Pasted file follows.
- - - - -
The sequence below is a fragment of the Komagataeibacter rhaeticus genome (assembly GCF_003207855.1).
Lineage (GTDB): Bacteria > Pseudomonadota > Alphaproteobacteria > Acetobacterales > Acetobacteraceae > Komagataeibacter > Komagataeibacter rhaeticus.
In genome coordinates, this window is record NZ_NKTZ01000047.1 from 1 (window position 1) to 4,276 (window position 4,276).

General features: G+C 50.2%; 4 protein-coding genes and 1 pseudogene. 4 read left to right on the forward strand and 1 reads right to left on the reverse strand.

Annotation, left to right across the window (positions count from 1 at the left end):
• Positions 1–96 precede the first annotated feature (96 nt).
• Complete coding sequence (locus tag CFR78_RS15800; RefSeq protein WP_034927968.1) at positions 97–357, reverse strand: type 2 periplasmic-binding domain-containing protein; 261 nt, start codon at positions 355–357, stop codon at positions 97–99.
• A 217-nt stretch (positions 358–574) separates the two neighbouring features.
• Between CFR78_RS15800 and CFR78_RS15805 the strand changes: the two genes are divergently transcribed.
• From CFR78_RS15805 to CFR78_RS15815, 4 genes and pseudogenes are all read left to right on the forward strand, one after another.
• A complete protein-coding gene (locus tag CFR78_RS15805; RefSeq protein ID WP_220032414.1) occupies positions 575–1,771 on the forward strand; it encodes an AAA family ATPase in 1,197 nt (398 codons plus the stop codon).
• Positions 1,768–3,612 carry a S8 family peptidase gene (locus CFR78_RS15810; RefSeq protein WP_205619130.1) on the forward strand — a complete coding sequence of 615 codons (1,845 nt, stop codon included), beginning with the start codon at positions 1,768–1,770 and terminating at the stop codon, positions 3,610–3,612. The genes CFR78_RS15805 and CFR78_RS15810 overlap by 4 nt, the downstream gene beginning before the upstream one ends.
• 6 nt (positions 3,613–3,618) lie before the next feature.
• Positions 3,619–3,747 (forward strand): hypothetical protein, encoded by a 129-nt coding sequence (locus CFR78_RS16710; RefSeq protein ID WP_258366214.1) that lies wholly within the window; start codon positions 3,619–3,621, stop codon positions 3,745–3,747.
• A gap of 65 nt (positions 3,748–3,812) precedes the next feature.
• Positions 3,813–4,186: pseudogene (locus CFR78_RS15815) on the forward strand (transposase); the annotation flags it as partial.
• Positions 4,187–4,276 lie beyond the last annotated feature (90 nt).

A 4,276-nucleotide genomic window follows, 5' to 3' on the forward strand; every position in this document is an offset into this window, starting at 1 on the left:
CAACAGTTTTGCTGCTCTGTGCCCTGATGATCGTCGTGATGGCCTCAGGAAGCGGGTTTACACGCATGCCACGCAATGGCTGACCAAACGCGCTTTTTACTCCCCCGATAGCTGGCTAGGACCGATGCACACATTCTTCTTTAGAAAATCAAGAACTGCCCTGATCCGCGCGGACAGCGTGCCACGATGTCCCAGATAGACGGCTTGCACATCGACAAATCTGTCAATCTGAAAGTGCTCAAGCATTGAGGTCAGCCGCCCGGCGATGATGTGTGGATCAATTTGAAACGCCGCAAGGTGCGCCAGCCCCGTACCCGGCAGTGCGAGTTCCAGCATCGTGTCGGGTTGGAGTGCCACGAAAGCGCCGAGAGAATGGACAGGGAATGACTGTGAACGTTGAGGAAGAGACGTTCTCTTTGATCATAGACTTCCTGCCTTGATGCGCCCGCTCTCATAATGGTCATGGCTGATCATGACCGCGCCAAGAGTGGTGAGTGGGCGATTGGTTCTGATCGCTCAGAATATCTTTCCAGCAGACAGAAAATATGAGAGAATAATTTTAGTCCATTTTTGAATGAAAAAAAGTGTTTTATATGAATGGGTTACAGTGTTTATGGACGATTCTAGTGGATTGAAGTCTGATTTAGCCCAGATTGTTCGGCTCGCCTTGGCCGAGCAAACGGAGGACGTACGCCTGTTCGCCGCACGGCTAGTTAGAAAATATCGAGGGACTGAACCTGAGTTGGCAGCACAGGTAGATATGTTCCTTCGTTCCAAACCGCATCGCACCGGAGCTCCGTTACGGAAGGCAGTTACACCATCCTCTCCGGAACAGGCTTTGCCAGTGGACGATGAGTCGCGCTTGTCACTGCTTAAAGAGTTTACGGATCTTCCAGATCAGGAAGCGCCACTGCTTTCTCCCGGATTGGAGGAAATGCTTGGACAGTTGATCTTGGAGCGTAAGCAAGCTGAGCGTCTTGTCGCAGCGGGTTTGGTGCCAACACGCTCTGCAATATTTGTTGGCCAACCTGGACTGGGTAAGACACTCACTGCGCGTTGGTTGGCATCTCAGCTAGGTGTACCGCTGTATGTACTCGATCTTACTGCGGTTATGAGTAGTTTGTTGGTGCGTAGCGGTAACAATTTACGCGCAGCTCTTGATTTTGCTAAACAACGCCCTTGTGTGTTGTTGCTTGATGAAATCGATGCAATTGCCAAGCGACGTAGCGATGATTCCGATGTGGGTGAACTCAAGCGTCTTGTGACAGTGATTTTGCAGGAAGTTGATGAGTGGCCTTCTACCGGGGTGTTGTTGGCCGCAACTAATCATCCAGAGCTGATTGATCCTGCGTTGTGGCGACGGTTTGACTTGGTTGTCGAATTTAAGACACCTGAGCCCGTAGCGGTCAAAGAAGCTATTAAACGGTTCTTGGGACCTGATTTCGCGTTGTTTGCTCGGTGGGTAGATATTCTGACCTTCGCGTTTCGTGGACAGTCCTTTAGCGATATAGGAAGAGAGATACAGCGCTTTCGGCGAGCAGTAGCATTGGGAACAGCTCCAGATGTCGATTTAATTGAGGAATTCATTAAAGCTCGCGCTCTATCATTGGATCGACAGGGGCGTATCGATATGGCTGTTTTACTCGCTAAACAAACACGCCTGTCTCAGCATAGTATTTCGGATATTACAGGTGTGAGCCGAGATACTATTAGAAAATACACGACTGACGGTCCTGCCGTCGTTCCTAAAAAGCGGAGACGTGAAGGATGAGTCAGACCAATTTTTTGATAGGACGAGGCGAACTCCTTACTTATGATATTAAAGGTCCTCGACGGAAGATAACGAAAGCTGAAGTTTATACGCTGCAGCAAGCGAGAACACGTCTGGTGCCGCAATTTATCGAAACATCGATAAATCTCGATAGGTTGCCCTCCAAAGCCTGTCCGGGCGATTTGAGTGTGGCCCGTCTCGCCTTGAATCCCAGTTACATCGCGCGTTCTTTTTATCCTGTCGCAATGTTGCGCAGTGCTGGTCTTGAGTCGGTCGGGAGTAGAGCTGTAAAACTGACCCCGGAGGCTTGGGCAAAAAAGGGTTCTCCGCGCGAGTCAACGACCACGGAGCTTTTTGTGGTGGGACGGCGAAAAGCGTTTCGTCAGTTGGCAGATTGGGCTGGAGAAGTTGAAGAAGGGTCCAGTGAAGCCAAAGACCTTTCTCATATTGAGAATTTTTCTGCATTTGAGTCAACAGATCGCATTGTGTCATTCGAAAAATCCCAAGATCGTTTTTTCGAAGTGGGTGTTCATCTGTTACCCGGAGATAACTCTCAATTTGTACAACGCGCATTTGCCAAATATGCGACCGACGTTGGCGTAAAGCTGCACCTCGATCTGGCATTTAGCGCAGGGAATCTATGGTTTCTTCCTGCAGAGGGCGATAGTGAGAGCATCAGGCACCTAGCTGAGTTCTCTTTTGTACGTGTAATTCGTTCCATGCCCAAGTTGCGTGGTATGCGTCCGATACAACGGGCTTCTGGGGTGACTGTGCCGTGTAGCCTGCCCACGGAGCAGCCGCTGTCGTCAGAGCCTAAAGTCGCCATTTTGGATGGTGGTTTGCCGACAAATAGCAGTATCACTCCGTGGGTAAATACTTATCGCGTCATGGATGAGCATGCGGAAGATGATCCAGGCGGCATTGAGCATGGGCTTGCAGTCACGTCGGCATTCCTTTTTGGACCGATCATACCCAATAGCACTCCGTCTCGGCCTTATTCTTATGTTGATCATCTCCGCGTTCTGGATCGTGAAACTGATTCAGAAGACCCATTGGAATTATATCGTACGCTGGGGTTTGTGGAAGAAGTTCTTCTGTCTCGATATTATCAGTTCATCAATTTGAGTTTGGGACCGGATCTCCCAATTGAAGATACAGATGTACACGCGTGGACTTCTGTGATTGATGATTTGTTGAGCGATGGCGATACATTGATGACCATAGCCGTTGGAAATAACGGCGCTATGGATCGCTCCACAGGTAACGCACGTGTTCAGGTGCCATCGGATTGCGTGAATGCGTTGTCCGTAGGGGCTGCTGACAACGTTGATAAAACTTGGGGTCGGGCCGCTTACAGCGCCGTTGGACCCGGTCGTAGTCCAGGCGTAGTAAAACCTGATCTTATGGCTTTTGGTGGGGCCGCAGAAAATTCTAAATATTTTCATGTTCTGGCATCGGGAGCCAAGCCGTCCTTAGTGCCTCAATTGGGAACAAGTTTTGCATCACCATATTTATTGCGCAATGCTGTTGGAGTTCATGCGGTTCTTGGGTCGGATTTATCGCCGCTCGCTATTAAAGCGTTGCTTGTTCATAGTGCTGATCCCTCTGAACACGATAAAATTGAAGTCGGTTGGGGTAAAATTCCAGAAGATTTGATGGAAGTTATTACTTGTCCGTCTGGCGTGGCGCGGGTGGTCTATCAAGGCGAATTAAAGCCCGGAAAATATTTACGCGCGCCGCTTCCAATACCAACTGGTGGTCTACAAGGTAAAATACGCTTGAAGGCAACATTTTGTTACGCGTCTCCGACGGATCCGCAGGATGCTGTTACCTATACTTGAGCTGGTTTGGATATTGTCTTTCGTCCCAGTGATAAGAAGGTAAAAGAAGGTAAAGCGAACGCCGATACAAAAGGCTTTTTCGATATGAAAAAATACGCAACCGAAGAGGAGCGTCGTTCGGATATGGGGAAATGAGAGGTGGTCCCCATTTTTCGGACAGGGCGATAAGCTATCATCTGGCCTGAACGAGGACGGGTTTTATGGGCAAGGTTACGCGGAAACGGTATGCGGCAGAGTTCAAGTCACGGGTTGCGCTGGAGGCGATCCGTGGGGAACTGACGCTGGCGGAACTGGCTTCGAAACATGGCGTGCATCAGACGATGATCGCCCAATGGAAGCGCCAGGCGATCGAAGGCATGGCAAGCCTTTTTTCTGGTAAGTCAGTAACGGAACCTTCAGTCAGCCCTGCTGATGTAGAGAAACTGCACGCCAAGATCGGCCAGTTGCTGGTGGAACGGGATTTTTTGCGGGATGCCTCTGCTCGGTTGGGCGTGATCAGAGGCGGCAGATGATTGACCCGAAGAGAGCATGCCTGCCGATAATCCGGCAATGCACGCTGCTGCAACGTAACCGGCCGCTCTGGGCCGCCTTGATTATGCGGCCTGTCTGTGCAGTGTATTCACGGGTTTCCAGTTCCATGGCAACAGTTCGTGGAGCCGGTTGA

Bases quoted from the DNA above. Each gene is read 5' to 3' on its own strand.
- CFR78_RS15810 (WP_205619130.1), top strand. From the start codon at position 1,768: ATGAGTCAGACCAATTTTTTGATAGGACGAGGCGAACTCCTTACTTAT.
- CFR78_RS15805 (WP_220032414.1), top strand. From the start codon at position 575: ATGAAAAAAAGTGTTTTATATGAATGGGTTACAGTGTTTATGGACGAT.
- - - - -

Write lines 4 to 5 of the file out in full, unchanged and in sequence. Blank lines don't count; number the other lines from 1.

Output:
General features: G+C 50.2%; 4 protein-coding genes and 1 pseudogene. 4 read left to right on the forward strand and 1 reads right to left on the reverse strand.

Annotation, left to right across the window (positions count from 1 at the left end):